Emerging Asia's currencies and stocks broadly gained on Thursday as the safe-haven dollar slumped to a two-month low after U.S. inflation data met market expectations and was deemed unlikely to change the Federal Reserve's policy tightening timeline. The Thai baht, South Korea's won and the Indonesian rupiah rose 0.1% to 0.3%, while equities in the Philippines, Taiwan and Kuala Lumpur added between 0.2% and 0.8%.
Data overnight showed that U.S. consumer prices rose at their fastest rate in nearly 40 years in December, but were not far off from expectations. This was unlikely to temper the Fed's plan as it has already flagged higher rates this year, with markets pricing in three hikes in 2022. "As the roadmap of tightening gets clear, some traders may look for an exit and profit taking opportunities," said Margaret Yang, a strategist at DailyFX, referring to the weakness in the greenback. "A soft U.S. dollar is generally positive for stocks, commodities and emerging market assets."
Malaysia's ringgit rose for a fifth straight day, buoyed by recent gains in oil prices, which have in turn weighed on the Philippine peso, down 0.4% on the day. Malaysia is the only net oil exporter in Southeast Asia, while the Philippines is an oil importing nation with a huge trade deficit. The South Korean won edged up 0.2% ahead of a central bank meeting on Friday, where a 25 basis point rate hike is expected. The currency is up more than one percent this week.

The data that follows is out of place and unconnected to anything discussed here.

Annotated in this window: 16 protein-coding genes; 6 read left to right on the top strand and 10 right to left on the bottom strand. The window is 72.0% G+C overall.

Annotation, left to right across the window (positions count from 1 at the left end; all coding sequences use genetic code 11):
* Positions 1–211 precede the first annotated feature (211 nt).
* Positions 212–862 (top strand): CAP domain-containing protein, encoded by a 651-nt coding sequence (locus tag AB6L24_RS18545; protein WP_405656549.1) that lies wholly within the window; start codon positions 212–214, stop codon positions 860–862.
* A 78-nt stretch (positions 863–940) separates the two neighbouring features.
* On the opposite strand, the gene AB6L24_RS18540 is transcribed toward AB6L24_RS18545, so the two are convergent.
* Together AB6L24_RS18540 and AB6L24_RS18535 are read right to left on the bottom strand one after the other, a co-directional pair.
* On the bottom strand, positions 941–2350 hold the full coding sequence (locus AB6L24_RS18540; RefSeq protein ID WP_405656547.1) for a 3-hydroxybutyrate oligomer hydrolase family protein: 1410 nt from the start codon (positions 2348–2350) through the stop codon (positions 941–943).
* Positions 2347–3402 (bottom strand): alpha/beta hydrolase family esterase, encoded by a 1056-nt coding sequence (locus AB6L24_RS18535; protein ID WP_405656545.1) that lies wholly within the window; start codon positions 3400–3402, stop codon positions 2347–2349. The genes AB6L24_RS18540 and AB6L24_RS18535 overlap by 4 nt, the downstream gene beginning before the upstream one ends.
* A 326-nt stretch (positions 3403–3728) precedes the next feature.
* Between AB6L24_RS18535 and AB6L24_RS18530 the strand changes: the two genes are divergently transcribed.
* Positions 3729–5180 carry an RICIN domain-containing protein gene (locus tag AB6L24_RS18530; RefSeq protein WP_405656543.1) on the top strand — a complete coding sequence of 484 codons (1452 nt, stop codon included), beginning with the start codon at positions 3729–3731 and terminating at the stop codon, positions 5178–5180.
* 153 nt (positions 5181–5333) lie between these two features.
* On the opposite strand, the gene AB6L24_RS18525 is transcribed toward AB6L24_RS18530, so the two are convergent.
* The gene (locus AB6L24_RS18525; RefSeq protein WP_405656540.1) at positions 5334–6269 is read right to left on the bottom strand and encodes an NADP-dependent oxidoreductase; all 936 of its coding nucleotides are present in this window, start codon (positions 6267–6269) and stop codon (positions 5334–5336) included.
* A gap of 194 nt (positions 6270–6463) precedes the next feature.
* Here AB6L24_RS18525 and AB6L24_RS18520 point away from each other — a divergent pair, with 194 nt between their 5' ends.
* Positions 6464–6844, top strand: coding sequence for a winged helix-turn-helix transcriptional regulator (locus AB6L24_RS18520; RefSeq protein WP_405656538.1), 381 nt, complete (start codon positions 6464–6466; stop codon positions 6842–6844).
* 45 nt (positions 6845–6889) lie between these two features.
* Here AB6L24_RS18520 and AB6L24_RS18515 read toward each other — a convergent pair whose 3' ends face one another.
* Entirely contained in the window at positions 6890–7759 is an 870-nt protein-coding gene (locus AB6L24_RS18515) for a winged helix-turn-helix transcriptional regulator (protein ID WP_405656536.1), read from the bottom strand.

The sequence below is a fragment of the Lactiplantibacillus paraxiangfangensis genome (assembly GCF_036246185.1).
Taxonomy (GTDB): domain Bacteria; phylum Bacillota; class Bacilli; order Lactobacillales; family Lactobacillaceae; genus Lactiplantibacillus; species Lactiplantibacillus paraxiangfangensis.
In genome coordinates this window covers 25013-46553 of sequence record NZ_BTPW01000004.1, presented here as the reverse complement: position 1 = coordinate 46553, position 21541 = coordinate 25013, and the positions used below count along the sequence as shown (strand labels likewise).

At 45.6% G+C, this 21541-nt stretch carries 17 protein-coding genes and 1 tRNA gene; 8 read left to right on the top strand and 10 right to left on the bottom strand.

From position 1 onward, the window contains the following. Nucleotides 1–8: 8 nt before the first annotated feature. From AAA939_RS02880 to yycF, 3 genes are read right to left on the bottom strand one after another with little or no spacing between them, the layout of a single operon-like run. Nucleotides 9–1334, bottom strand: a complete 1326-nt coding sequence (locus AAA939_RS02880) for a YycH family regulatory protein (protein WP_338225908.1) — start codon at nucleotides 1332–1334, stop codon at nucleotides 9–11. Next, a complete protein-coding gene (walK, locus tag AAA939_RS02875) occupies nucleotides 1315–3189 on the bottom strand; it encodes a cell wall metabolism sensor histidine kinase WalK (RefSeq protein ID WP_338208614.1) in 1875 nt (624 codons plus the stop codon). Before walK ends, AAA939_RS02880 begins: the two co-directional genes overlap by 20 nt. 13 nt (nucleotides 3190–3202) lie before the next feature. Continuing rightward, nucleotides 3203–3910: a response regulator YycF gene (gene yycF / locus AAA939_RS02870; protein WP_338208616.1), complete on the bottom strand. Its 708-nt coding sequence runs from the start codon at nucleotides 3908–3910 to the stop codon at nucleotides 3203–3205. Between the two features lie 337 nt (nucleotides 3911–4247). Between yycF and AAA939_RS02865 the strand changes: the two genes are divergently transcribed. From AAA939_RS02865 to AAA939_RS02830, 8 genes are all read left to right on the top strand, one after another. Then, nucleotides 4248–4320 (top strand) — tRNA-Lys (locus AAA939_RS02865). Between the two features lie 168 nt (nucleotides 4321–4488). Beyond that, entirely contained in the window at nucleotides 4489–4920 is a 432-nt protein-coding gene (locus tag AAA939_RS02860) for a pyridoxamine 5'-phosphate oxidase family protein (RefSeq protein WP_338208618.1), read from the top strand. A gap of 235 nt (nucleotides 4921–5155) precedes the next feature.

After this week's expected rate increase, HSBC analysts expect one last rate hike in the fourth quarter. "While the decision (this Friday) is unlikely to be unanimous, the ongoing normalisation reflects the central bank's commitment to curb financial stability risks and secure policy room when it can." South Korean shares fell 0.2% on selling from retail investors ahead of the long-awaited public subscription for battery maker LG Energy Solution's $10.7 billion IPO. Among other stocks, Singapore's Straits Times Index, was headed towards a sixth day of gains, while Manila shares scaled a two-week high, jumping almost 1%. China's benchmark stock index was down 0.3%, hurt by a surge in COVID-19 cases, which has led to restrictions in the run-up to the Winter Olympics in Beijing.